In the Milgram study, SPE, and many other similar studies on the power of social situations to transform the behavior of good people in evil directions, the conclusion is the majority can easily be led to do so, but there is always a minority who resist, who refuse to obey or comply. In one sense, we can think of them as heroic because they challenge the power of negative influence agents (gangs, drugs dealers, sex traffickers; in the prison study it’s me, in the Milgram experiment it’s Milgram). The good news is there’s always a minority who resist, so no, not everyone has the capacity to do anything regardless of the circumstances. I recently started a non-profit, the Heroic Imagination Project in an attempt to increase the amount of resistors who will do the right thing when the vast majority are doing the wrong thing. There needs to be more research though, and we are in the process of studying heroism and the psychology of whistleblowing; curiously, there is very little so far compared to the extensive body of research on aggression, violence, and evil.

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Question (opsomath): 

Based on your results, how would you suggest American imprisonment be altered, if at all?

Answer (drzim):

Shortly after the time we first published the results of SPE, the head graduate student of the research, Craig Haney, and I became very much involved in prison reform in California, working with the department of corrections, teaching courses on the psychology of imprisonment, organizing courses for prisoners in Soledad prison, being expert witnesses in trials about solitary confinement as cruel and unusual punishment, and also working to highlight the psychologically and physically devastating effects of “supermax” prisons.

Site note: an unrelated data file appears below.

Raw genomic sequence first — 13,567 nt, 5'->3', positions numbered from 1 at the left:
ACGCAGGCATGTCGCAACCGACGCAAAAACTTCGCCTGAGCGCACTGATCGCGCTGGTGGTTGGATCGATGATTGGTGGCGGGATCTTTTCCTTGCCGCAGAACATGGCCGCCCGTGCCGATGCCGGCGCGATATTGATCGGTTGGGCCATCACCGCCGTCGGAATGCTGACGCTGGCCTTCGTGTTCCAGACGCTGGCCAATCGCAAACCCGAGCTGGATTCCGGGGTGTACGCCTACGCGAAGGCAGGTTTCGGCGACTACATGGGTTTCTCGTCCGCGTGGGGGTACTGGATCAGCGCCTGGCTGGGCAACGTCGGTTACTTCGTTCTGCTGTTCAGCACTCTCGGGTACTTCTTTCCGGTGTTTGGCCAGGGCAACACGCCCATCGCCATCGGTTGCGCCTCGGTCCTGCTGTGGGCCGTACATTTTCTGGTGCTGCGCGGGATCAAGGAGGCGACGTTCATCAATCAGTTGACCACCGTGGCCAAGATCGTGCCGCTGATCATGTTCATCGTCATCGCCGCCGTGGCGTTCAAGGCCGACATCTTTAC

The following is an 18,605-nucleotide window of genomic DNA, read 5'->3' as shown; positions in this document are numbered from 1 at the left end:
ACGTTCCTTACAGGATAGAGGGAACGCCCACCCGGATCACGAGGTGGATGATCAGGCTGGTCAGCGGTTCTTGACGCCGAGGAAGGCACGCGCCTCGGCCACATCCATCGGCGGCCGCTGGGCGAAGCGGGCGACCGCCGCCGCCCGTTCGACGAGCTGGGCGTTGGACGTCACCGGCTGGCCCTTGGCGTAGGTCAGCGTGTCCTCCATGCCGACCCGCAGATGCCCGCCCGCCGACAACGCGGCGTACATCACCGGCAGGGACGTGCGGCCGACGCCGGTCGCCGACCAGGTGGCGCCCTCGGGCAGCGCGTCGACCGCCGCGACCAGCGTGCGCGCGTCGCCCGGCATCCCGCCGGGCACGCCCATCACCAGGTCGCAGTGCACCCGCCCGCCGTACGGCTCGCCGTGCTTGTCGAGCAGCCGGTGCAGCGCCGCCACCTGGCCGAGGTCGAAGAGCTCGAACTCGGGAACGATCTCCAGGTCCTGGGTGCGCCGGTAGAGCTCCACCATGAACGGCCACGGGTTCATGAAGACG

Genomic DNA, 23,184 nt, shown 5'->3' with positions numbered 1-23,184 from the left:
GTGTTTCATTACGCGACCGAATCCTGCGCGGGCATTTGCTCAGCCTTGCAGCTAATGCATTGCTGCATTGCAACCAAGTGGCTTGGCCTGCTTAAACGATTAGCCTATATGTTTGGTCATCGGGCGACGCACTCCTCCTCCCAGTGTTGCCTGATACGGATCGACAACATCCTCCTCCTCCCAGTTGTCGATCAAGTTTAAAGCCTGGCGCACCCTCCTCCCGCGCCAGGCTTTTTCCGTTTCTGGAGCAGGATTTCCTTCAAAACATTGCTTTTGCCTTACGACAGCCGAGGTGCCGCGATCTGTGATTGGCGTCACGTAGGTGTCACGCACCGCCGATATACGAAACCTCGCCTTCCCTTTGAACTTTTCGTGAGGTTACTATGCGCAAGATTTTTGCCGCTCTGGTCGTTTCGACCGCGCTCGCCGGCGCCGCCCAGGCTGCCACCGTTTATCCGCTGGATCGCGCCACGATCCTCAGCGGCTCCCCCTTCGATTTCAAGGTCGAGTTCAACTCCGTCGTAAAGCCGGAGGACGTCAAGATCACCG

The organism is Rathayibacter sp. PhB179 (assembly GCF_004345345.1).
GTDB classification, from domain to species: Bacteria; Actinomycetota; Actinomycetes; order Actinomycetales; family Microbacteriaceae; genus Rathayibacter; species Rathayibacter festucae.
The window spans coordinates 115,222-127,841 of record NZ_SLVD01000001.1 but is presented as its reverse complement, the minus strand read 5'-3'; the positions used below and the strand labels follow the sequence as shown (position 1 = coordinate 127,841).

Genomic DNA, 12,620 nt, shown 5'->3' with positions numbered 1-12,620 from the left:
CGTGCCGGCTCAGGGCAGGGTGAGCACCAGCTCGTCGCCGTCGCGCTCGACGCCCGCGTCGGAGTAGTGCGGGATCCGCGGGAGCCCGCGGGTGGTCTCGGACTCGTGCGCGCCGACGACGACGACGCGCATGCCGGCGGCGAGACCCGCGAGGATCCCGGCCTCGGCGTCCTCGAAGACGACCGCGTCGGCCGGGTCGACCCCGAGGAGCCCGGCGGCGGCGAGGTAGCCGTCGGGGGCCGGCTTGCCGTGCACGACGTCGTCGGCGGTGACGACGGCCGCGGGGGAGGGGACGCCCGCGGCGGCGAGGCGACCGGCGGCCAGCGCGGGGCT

However, in 1973, there were about 350,000 Americans in prison. This year there are more than 2 million Americans caged in the prison system at local, state, and federal levels. More than twice as much as any other country in the world. It is a national disgrace as far as I’m concerned, and with those big numbers goes reduced programs for rehabilitation, recreation, therapy, and really any concern about prisoners ever being able to live a normal life outside the prison. And this is because 3 factors: economic, political, and racial. Prisons have become a big business for many communities; many prisons are becoming privatized, which means they are for profit only. They have become political in so far as politicians all want to be seen as tough on crime, encouraging prosecutors and judges to give prisoners maximum sentences, including 25 years to life, for non-violent offenses. Racially, prisons have become dumping grounds for black and hispanic young men, so that there are now more of these young men in prisons than in college.

The whole system is designed not to help prisoners. At this point, my optimism about improving the American prison system has been severely tested and it will really take a major change in public opinion and also in basic attitudes from the top down. It’s a systemic problem; it’s not like some warden in a particular prison is a bad guy, everyone’s attitudes needs to change to become more humane. This needs to start with the President, governors, and mayors taking a strong compassionate stance. Pragmatically, citizens have to realize that it costs them through their taxes $1 million to keep one prisoner locked up for 25 years.”

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“Jesus Christ, I’m burning up inside–don’t you know?”: